“Just around here,” she said. “I’ve done it before.”

I thought to myself, “Martha, you have no authority here.” I just said, “You don’t want to get yelled at.” The rangers DO live there but they’re NEVER out.

I drove away thinking, “Sweet cheeks, there is a LARGE SIGN saying dogs are allowed but must be leashed. It asks us to clean up after our dogs. It’s very clear. That is because this is a WILDLIFE REFUGE. That means it’s a refuge for wildlife, all the birds all the animals the rabbits the snakes the deer, the coyotes, the elk, the foxes, and whatever else wants to live here. It is not a fucking dog park. There are dozens of places within a few miles of here where you could let your dog run and shit. You don’t have the RIGHT to do what you’re doing, and I KNOW (now that I know about you) that you don’t clean up after your dog. And, if anyone ever needed to put a leash on a dog and take a walk with it, it’s you.”

I am pretty unhappy. I keep my dogs leashed for good reason. Bear will roam and doesn’t take kindly to other dogs unless properly introduced. Teddy is young and excitable. I NEED places to walk with them where I won’t encounter unleashed dogs. Beyond my own (selfish) needs, the birds and animals need a refuge from us. Humans are so selfish with the world without understanding it, without understanding that they DON’T understand it.

Tale of a Tail-less Little Dog in the Big Empty

“She really doesn’t want to go, Martha?”

“Nope. I’m not going to spend time trying to catch her when I have another perfectly good dog who DOES want to go, right?”

“Yay! Yay! Yay! I’m going to sit here and you put my harness on, OK?”

“Good boy, Teddy.”

“Bye Bear! Bye Bear! Can’t we take her? She’s looking at us through the fence.”

“That’s her thing, Teddy. She has free will. She chose not to come.”

“Yay!!! Yay!!!”

“Up, puppy. You do that so good, Teddy.”

“I know, Martha. I’m the shit when it comes to getting in the car. Is that a good song, Martha?”

“Yeah, it’s a good song.”

“Why don’t you sing?”

“I can’t sing this one.” (Truth is, only Teddy thinks I can sing ANYTHING.)

We arrive, park, get out of Bella. I take my handy-dandy poop bag for my little guy just in case and we take off.

“Martha, there is all kinds of NEW POOP everywhere! Martha, my geese are out of control. Wait, there’s more! More geese!”

I look and there are goslings.

I need to take a real camera instead of subjecting you to this…

“Stop, Teddy,” I say and take a zoomed in photo of tiny birds. OH well.

We go on and then, suddenly, beside the trail…


“No Teddy. You have to leave that alone. That little guy has enough enemies already.”

“What IS it? What is that miraculous beast? I WANT it!!!”

“Cottontail rabbit, Teddy.”

“Rabbit. Hmmmm.”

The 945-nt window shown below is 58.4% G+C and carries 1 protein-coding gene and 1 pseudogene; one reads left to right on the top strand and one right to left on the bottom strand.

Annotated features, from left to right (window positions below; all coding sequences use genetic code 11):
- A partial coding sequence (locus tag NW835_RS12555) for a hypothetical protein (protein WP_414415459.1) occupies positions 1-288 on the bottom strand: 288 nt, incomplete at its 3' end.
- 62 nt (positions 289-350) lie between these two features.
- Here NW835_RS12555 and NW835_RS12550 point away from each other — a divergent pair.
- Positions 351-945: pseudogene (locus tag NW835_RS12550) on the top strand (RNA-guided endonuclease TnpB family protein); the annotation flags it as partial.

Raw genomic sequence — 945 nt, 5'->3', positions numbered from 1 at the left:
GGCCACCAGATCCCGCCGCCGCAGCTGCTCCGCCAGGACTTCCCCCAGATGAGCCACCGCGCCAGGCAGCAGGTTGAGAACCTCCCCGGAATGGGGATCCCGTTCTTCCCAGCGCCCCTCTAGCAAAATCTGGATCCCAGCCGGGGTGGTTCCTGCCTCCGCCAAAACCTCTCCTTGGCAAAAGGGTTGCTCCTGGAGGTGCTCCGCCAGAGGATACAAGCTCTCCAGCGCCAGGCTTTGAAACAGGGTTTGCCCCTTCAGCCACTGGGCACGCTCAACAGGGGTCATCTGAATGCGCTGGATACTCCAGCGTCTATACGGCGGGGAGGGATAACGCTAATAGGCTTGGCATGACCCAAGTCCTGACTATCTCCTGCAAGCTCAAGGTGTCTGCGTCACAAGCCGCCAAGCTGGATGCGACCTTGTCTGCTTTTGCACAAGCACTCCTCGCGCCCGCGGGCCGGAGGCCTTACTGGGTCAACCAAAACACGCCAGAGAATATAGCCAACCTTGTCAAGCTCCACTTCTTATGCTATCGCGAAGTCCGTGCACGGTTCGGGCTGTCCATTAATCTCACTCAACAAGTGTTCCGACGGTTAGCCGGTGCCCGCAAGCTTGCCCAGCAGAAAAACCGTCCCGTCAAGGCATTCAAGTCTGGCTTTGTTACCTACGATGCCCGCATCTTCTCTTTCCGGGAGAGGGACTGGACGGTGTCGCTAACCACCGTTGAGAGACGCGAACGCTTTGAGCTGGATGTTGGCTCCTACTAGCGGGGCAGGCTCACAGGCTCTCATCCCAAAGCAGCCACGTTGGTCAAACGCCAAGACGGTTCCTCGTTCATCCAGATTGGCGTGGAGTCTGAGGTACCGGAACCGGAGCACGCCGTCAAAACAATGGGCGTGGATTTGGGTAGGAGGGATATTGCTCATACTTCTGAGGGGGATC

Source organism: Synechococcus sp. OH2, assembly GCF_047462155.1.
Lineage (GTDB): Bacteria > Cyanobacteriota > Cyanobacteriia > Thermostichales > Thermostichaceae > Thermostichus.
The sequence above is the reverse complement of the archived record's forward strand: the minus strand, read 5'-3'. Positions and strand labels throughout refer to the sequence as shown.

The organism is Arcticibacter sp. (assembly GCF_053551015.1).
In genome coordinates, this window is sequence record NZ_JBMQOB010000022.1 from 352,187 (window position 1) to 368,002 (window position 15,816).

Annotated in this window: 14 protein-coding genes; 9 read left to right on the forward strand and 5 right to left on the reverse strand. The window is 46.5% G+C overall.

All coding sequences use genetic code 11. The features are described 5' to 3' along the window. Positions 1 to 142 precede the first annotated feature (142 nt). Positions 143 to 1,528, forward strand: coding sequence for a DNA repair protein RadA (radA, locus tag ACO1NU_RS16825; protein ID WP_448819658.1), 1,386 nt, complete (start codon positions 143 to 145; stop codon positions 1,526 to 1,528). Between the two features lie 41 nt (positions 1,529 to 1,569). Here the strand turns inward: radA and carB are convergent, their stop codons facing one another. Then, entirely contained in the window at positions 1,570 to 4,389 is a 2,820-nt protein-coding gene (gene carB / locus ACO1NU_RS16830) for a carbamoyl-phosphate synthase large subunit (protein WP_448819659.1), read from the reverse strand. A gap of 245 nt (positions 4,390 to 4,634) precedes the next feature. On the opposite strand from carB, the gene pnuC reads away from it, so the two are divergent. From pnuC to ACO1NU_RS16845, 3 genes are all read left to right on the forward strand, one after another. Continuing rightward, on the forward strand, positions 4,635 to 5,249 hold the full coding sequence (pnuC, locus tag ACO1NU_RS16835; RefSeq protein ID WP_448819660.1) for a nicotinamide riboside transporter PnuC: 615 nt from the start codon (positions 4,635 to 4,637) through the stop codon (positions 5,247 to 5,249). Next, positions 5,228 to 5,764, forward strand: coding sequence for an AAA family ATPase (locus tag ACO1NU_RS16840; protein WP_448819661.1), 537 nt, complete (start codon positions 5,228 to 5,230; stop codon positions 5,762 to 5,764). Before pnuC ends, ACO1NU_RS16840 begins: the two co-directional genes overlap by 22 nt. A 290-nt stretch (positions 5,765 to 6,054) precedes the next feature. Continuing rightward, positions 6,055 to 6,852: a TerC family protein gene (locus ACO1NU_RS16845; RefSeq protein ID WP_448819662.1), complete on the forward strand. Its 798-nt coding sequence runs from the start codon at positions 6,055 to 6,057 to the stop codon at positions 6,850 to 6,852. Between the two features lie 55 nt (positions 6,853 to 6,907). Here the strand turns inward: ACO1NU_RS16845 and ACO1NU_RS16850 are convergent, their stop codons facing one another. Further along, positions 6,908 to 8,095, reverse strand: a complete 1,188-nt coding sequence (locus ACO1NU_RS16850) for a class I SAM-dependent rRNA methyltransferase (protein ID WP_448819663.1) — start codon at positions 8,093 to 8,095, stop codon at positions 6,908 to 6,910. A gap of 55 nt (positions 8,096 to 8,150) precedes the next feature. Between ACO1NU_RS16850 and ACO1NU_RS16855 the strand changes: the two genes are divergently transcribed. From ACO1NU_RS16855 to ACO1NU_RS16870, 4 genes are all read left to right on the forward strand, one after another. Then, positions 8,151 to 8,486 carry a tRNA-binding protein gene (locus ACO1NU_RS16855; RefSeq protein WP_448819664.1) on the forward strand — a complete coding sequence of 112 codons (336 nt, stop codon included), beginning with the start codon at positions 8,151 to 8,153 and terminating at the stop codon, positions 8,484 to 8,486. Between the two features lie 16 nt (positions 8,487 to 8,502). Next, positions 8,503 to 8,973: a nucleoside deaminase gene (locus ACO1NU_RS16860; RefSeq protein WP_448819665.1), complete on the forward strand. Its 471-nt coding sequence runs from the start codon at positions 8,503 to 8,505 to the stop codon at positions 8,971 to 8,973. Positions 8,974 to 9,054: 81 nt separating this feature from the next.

“Probably somewhere in your ancestral memory.”

“My WHAT?”

There are other signs of spring in the Big Empty now. The trees…

It is a hazy, windy day today with cool temperatures…

Look, more poop. And more. I’m going to taste this one.”

“Don’t eat that shit, Teddy.” I laugh to myself. Here in the Big Empty who’s going to laugh with me?”

“Martha, listen. There’s that sound you like.”

You can almost see the Meadowlark

“Hang on little dude. I’m going to try to take her picture.”

“Are you going to stop here?”

“Yeah. Maybe we’ll get lucky and see the osprey or the hawks again.” I sit down on a rock. In fact, this walk has been slow and painful. Various parts of my body hurt from wielding the pick-axe. I’m no spring chicken. But, you know, it’s just one foot in front of the other and there is NO race. I don’t mind at all because walking is better than NOT walking. Left, right, left, right, left right. No one is here. No one is judging me. Just this little guy who stops periodically to jump up on me for a hug. He thinks I’m great.

While I’m sitting on “my” rock, a pair of ravens flies over, surfing the wind. Teddy climbs up into my lap as much as he can. I think of the thousands of times I’ve sat on a rock somewhere in the turn around or half-way point of a hike and a beloved dog has sat beside me or laid its head on my lap while I watched birds. “What’s better than this?” I think from my “lofty” promontory of roughly 28 inches. “A great dog and ravens playing on the wind.”

On the way home (the walk back was easier and less painful than the way out which is why it’s better to walk) I hear a good old song that I LOVE and that I can sing. Nothing deep, no Rocky Mountain High or anything, but Teddy was happy, licked my hand (probably thought I was in pain) and snuggled beside me.


Life’s little pitfalls. I have learned to thaw my frozen fruit over night, pour protein powder on it in the morning, add the banana, add the yogurt (which I forgot this morning) smash it together with a fork, smash it further with the electric beater, add OJ and VOILÁ! A smoothie. But the thing about life is just as you cope well with one major adversity (ha ha) another one hits you.

Here I was yesterday afternoon, minding my own business (wondering what my own business was, actually), and I heard a huge crash outside. If you recall (since the events of my life are certainly topmost in your minds) I live on a major US highway. I thought it was just another semi pulling an empty cattle trailer but OH NO. Someone crashed into my mailbox, kept traveling, took part of the mailbox with them leaving behind some Kia body parts, and knocked over the no parking sign before heading off west, leaving behind part of my mailbox at the cop shop.

My neighbor knocked on my door. I went out to see this. We called the cops who came promptly, took our oral reports, looked at the scene, took off again. “We’ll find him. He left a trail of oil.”